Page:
Only two spots behind Lewis in fifth place overall is Canada’s Robert Lewis, who posted a pair of fourth place finishes on Tuesday. Davis finished ahead of Lewis at the 2019 Pan Games.

    “We had more offshore wind today, which made it more puffy, choppy and shifty,” said Lewis. “You had to keep your head out of the boat and look for the wind. Most of the wind was coming off the shore to the left side, and I wasn’t quite punchy on that but still managed to get a couple decent scores today.”

    Davis remains focused on being consistent throughout the week. “I think consistency is going to win here in Miami because it’s a soft and tricky venue, but at the same time it’s a relatively small fleet. If you are not trying to go for some of those obvious puffs and shifts on days like today, somebody else is going to go for them and I need those points.”

    Joaquin Blanco (ESP) posted two bullets on Monday and has a lead on the Laser fleet, despite a black flag penalty in Race 4 today. He was fifth in Race 3.

    “I got a black flag penalty at the start of the second race, so I was disappointed, but this is the beginning and I’ll do my best in my next races,” said Blanco. “Monday was really good for me, but it’s a long week. Today, I couldn’t be as consistent, but I will try do better.”

    Also, with seven points atop the leaderboard is Argentina’s Francisco Guaragna Rigonat.

    The United States has a lead in the Laser Radial fleet, as Erika Reinke has performed well over the first two days in Miami. Reineke moved into first, overtaking Monday’s leader Viktorija Andrulyte of Lithuania, with a second place finish in Race 3 and she won Race 4. Andrulyte is three points back.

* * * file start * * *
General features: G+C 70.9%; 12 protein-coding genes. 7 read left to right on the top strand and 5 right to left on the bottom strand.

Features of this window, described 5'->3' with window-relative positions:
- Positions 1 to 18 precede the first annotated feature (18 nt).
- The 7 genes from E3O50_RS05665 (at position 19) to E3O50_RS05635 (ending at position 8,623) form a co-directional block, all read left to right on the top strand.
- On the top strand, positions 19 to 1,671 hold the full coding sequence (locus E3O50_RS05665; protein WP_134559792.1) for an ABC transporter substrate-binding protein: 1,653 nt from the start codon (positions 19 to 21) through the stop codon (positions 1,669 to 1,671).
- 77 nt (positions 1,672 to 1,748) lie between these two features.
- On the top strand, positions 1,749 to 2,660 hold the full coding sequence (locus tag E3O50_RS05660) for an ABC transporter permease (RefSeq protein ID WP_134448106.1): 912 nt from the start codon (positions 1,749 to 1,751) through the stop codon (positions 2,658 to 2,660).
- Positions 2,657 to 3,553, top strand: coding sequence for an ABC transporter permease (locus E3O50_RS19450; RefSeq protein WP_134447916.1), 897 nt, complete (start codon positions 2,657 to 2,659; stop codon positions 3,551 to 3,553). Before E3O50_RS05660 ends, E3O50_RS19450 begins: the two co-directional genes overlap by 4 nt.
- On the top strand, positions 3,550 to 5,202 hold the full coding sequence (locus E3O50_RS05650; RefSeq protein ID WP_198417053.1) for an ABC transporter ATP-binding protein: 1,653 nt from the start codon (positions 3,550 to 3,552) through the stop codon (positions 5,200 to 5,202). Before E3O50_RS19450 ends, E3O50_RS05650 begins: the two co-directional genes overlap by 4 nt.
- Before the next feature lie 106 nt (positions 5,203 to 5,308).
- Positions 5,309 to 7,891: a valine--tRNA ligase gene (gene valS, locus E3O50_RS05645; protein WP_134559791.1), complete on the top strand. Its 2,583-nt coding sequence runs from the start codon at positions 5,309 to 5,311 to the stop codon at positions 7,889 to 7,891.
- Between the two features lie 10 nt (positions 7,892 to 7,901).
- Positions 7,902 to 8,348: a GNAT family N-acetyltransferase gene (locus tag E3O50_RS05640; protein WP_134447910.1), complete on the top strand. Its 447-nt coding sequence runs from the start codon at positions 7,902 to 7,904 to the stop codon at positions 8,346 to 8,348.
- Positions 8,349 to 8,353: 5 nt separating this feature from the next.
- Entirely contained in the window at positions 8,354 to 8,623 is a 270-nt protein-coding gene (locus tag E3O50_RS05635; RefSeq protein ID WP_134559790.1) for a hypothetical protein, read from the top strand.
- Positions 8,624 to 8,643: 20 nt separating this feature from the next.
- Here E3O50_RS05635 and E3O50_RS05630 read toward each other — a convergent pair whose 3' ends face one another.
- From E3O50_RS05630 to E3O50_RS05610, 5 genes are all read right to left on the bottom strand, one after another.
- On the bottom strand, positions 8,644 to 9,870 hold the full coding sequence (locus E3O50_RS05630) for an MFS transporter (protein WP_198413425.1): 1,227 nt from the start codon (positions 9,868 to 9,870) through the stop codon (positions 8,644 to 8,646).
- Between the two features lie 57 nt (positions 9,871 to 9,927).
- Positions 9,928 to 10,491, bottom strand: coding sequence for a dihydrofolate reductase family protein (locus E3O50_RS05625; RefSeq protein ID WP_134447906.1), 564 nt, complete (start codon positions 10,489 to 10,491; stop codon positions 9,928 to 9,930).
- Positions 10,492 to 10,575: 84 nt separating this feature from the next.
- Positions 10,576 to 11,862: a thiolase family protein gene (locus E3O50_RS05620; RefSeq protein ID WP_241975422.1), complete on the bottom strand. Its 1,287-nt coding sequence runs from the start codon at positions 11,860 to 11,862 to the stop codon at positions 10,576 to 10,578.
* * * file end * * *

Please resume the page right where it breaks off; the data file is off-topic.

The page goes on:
Caleb Paine of the United States continues his dominance in the 14-boat Finn event. He has won three of four races and placed second in Race 3 today. He has a four point lead over teammate Luke Muller, as the American selection process continues to make waves this week in Miami. Canada’s Kyle Martin is seven points back and in third place.

    In the Women’s 470, Camille Lecointre and Aloise Retornaz of France have emerged as Tokyo 2020 medal favorites after they secured the 2019 Hempel World Cup Series title, gold at READY STEADY TOKYO and the 2019 European Championship. They have won three of the four races this week and lead the overall standings.

    In second place is Poland’s Agnieszka Skrzypulec and Jolanta Ogar, who won Race 3. “We had a lot of fun on the water today,” said Skrzypulec. “We had a nice strong wind with a lot of shifts, so we had to be focused at all times. Yesterday, we struggled a bit in the second race, but today we started off with a fresh mindset and today was a new beginning with new wind conditions.”